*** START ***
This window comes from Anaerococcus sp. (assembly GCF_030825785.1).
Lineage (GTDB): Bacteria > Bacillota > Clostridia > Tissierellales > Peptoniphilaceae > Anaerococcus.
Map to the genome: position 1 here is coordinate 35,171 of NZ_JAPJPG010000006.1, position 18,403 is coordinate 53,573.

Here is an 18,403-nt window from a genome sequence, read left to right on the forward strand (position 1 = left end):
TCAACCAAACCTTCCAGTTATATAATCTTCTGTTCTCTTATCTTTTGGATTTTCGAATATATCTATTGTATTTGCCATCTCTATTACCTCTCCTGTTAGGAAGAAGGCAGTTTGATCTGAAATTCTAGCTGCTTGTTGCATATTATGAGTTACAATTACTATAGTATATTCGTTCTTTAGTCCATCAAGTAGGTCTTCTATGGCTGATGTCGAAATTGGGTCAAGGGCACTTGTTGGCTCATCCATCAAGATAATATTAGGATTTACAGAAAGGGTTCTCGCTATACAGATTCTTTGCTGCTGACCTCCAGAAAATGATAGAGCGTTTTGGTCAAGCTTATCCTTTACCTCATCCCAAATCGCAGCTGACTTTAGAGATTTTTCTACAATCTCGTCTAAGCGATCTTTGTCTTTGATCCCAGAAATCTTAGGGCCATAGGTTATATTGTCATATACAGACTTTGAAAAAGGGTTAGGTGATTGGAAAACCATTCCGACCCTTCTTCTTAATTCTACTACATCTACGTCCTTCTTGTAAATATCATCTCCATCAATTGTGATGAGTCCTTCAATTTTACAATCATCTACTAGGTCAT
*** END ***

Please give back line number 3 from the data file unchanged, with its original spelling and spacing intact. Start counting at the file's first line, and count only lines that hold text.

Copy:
Map to the genome: position 1 here is coordinate 35,171 of NZ_JAPJPG010000006.1, position 18,403 is coordinate 53,573.